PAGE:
As recent studies tend to note, the convergence of photography and cinema onto a shared digital platform has caused these media to shed some, if not all, of their speciﬁcity. Littlethought has been given, in this context, to the way in which photography may be turningcinematic because of a shift toward the durational in the conditions of its experience. For,as a consequence of being most often consumed off a screen, the photograph is increasingly experienced as an image that, not unlike cinema, has duration and, indeed, ends. The presentarticle considers what can be described as a “cinematization” of photography in contempo-rary viewing habits, and outlines a critical historical context for these changes in the slide projections and ﬁlms of photographs of 1960s and 1970s visual art.
Inherrecentmeditationondifferenttypesofimages,LauraMulveyatonepointremarksthat, unlike cinema, the photograph does not end (83).
cinema versus anend
photograph: though differently formulated, this contrast can in fact be recog-nized in commonly held views of photography. For it is this sense of a lack of “end”, to both the photograph as object — which is wholly in view at any one time — and therepresented moment it forever suspends, that has led to conceptions of the photographas a-durational, if not a-temporal. The opposition between an ending cinema and anendless photograph, however, loses sharpness as we connect it to what is increasingly becoming the customary way of looking at photographs (or, if we like, to what most of us still call “photographs” but which, from a strictly technological viewpoint, are per-haps rather their digital evolution or reincarnation). For photographs are today mostfrequently consumed off the screen of a computer, mobile phone or other device (suchas tablets and digital photo frames), perhaps as part of a timed slideshow. The photo-graph, that is, is more and more often experienced as an image that, not unlike cinema,in some measure,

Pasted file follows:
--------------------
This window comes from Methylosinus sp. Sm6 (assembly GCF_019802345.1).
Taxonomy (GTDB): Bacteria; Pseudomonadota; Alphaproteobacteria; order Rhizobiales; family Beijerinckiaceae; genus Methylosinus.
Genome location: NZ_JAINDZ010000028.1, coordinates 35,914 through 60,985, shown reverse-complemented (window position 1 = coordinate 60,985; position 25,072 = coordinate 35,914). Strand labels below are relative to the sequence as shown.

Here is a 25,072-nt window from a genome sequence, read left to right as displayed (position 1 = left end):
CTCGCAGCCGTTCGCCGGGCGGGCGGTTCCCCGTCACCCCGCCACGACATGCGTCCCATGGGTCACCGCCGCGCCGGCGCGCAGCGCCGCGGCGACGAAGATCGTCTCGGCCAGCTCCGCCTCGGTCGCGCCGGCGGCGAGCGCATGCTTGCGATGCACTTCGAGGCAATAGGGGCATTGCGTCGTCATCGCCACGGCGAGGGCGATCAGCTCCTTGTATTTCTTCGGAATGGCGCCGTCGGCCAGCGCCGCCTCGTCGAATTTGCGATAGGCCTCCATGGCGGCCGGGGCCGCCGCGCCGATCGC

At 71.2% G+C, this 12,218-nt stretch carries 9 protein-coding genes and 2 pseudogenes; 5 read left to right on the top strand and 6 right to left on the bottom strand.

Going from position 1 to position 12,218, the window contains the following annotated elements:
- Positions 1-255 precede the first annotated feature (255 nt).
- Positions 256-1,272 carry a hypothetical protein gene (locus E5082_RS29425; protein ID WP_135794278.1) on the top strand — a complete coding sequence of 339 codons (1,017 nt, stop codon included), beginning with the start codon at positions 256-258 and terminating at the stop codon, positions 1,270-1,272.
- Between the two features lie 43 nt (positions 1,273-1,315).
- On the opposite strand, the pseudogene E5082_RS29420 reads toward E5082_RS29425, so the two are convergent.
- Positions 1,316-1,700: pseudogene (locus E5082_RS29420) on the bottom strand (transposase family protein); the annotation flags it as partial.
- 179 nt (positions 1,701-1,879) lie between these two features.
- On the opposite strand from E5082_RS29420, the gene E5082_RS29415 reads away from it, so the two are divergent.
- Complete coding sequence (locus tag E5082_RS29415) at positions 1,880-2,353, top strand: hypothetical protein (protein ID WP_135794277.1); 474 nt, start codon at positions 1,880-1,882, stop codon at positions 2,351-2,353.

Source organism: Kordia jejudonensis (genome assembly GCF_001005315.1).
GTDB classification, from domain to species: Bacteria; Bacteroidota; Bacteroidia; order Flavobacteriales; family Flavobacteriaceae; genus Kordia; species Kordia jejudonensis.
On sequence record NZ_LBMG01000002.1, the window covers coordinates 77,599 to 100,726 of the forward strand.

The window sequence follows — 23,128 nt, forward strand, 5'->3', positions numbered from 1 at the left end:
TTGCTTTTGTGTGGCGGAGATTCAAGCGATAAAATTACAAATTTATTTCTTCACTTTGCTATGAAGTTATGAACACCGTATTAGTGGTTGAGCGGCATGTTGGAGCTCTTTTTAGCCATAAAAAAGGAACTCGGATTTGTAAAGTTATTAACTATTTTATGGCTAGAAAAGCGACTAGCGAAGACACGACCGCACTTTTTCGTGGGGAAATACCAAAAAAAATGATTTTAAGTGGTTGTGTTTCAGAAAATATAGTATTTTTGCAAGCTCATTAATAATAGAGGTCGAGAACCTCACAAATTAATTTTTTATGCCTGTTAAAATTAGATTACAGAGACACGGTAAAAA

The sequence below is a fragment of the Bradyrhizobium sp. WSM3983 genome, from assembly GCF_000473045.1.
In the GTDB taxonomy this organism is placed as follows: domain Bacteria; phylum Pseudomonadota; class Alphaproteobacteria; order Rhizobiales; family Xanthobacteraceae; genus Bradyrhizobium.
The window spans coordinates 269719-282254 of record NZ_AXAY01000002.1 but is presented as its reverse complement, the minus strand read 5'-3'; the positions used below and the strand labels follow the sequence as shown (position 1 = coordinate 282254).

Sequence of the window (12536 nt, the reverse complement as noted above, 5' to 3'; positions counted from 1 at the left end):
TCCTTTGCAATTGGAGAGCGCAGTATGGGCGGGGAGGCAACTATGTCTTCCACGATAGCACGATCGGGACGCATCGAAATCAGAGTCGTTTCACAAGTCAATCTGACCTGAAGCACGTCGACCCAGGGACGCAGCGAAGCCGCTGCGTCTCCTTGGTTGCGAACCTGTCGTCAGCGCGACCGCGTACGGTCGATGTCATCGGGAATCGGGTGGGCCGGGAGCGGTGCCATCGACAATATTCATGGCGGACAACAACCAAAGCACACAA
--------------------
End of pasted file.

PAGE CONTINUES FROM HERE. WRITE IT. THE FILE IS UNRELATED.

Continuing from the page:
— it goes off or passes in a way in which a printed photographdoes not. And if it does end in this sense, then, like cinema, it also “has” duration — itgoes on for a length of time. Indeed, however variable and manipulable, duration startshere to become an objective dimension of the photograph, a sort of running time of thestill image.
As in Mulvey’s book mentioned above, the relation between cinema and photogra-phy and the reconﬁguration of such relation in the wake of digital developments havereceived much attention in recent years. Yet, in this context, little thought has beengiven to the way in which photography may be “turning” cinematic precisely because of a shift toward the durational in the conditions of its experience — and, consequently,little thought has been given to the signiﬁcance and implications of such durationality.In what follows, I start by considering what can be described as a “cinematization” of photography in contemporary viewing habits as, as a consequence of being increasinglyconsumed off a screen, photographs are, not unlike cinema or the moving image more
Photographies 2012: iFirst Article, pp. 1–19
ISSN 1754-0763 print/ISSN 1754-0771 online © 2012 Taylor & Francishttp://www.tandfonline.com http://dx.doi.org/10.1080/17540763.2012.700527
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